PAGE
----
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Suppose $2013+ a^2 = b^2$, $a$ and $b$ being natural numbers, what is the minimum possible value of their product, $ab$?

I have tried algebraic manipulations such as moving $a^2$ to the other side, i.e., $2013 =b^2 - a^2$.

Now I need to find two such numbers such that their product is minimum but the square of one is surely larger than $2013$... I could not find any such solution. How can I do it?

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Note that $3\cdot 11\cdot 61=b^2-a^2=(b-a)(b+a)$ with positive integers $a$ and $b$. This leaves not too many possibilities for $a$ and $b$.

Edit: If you still have found no solution, try $2013+14^2=2209=47^2$.

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Write $b=a+k$. Then the equation becomes $$2013+a^2=a^2+2ak+k^2 \Rightarrow 2013 =k(2a+k)$$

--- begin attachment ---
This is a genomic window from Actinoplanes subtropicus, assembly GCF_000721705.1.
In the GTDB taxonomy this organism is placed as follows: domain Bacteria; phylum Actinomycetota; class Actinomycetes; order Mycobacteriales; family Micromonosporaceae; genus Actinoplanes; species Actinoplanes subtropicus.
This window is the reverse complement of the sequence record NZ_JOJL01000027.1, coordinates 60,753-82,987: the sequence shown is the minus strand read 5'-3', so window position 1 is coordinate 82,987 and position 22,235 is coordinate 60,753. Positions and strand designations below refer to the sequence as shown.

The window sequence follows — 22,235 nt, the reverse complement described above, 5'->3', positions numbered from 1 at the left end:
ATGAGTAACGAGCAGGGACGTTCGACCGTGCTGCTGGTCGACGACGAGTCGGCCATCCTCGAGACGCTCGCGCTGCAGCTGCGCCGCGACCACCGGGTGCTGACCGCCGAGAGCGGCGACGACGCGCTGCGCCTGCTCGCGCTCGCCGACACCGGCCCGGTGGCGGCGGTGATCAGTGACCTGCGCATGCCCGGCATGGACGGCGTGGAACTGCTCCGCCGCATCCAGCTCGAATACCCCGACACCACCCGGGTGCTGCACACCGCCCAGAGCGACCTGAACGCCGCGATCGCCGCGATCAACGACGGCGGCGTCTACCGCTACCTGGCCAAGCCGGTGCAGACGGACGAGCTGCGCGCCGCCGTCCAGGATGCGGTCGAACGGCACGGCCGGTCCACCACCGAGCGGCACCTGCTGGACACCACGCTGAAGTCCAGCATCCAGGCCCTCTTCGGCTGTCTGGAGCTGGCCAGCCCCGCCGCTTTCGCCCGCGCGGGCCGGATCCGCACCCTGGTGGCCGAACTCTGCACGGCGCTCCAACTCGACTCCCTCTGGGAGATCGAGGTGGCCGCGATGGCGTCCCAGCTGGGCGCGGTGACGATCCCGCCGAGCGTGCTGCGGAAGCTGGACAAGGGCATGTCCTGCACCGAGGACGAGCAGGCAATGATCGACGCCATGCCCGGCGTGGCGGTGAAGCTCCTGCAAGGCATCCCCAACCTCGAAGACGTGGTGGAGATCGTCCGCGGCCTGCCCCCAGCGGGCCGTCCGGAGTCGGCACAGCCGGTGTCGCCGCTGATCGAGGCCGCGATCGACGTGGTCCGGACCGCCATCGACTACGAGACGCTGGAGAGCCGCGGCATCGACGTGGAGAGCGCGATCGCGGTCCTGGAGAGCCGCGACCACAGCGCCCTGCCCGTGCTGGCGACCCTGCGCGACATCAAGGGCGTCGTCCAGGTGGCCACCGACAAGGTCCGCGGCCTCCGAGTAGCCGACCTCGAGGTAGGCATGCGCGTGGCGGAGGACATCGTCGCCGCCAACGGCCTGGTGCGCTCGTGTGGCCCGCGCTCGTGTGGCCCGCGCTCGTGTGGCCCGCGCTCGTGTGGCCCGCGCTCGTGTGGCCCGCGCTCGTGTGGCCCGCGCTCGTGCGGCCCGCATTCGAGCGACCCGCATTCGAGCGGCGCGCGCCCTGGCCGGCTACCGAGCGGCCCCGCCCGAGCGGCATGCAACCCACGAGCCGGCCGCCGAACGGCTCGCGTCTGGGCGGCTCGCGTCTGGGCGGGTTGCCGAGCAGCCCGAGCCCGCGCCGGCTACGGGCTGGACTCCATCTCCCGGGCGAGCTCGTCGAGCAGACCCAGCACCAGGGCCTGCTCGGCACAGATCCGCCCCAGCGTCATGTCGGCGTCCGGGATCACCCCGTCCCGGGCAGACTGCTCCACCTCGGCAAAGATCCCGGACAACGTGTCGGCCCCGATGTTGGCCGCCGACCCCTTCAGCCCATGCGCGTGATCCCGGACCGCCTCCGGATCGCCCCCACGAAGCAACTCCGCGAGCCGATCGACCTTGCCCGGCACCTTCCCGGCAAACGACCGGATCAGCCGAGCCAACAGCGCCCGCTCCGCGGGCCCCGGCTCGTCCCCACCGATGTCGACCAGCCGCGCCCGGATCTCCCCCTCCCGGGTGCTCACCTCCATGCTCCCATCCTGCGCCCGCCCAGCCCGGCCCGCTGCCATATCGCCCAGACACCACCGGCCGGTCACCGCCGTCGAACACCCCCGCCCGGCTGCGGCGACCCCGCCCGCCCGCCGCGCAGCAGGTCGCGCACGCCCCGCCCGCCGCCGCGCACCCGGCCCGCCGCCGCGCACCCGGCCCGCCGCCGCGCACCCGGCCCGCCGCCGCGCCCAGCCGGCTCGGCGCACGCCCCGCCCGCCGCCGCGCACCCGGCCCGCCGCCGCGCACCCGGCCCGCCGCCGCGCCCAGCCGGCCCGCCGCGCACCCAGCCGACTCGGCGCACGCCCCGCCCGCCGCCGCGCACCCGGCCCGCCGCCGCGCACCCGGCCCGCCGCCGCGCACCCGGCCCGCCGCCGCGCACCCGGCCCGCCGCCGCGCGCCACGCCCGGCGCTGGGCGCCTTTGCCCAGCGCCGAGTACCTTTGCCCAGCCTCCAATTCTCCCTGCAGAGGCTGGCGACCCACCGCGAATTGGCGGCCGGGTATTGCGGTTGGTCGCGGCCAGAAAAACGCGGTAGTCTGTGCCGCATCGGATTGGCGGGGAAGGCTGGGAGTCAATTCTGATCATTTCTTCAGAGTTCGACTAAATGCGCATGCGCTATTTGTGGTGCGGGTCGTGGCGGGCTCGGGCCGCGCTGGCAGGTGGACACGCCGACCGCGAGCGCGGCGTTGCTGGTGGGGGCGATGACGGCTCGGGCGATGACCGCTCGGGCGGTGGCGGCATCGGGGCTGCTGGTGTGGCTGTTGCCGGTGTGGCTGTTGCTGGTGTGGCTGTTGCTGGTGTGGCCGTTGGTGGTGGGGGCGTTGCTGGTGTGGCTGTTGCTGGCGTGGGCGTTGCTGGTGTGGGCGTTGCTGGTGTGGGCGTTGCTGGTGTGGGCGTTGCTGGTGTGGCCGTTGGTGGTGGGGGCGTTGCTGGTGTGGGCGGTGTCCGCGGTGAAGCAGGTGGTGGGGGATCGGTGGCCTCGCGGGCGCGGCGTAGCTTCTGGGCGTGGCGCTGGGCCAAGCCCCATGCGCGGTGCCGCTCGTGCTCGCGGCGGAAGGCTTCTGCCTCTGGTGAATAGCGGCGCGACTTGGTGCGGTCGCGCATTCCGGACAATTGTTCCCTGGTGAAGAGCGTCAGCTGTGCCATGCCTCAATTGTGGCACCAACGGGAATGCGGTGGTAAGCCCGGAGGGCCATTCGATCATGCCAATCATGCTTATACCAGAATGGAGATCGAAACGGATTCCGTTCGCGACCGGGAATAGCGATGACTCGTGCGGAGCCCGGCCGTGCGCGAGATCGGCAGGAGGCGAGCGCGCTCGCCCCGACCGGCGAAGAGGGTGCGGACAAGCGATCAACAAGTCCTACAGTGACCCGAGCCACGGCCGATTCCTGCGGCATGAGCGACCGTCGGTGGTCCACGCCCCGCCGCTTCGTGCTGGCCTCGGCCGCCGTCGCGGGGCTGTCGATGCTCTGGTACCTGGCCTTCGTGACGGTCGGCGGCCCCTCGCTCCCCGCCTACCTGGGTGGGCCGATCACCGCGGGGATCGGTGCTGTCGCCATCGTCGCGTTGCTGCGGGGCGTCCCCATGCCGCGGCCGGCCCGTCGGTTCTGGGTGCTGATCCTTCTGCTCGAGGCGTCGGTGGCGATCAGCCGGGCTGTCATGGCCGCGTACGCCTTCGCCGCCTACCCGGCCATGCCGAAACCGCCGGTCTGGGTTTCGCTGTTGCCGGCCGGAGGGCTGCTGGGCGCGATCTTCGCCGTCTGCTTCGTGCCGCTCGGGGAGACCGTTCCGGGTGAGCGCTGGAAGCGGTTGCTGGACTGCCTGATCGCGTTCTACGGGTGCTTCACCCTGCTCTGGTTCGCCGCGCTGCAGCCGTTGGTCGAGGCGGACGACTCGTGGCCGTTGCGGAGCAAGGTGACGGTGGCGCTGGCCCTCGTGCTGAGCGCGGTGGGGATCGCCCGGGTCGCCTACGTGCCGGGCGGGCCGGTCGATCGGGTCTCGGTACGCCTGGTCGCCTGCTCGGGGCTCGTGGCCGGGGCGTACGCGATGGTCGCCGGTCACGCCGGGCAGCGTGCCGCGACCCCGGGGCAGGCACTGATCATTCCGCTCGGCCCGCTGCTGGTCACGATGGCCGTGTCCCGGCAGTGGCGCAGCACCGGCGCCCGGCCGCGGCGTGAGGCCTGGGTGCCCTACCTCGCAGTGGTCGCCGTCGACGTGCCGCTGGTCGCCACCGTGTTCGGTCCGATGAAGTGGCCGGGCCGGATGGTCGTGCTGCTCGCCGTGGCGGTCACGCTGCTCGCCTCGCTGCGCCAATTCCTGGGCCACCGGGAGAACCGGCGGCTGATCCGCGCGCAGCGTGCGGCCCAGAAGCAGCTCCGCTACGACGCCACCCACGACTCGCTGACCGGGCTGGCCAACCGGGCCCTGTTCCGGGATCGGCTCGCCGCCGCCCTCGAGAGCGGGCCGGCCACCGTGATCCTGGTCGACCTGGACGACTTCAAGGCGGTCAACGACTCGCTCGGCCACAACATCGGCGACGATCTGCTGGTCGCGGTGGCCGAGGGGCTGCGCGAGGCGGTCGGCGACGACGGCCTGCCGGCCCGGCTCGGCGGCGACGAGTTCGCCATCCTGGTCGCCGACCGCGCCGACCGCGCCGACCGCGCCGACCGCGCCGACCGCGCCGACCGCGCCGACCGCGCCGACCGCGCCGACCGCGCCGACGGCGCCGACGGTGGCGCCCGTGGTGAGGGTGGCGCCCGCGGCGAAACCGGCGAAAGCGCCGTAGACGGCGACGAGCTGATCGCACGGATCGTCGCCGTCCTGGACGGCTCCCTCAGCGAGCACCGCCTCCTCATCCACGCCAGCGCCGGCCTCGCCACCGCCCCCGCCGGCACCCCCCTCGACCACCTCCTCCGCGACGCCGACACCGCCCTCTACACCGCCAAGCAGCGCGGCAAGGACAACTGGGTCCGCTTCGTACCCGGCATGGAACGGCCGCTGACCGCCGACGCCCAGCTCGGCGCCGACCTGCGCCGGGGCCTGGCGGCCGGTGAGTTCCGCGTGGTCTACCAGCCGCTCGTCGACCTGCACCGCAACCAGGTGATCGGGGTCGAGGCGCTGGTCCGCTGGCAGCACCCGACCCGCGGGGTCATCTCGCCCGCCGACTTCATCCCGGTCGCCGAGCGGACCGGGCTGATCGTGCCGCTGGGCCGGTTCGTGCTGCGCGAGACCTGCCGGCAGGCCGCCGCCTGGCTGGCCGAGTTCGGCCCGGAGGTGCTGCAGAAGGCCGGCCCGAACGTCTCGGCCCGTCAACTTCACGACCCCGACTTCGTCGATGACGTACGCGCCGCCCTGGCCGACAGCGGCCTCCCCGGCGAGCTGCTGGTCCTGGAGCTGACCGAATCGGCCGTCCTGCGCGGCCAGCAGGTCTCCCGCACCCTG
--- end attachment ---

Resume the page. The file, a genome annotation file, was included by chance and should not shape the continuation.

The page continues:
Thus $k$ is a divisor of 2013.

This is actually the same solution as Dietrich's, just written differently.

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    $\begingroup$ yes thank you very much. $\endgroup$ – sugatasen Oct 13 '14 at 16:04
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    $\begingroup$ @sugatasen You are welcome. BTW, the easiest solution to find for $a^2-b^2=$ odd integer is when $a,b$ are consecutive integers. In that case $(n+1)^2-n^2=2n+1$, and the equation $2n+1=2013$ is very easy to solve.... $\endgroup$ – N. S. Oct 13 '14 at 16:34
  • $\begingroup$ Wait, I don't seem to quite understand this proposition...where is it coming from ...can you please refer some source(book) useful for preparing for such problems? also, what book might i find this type of problem and such propositions in?? Do help out. $\endgroup$ – sugatasen Oct 14 '14 at 15:33

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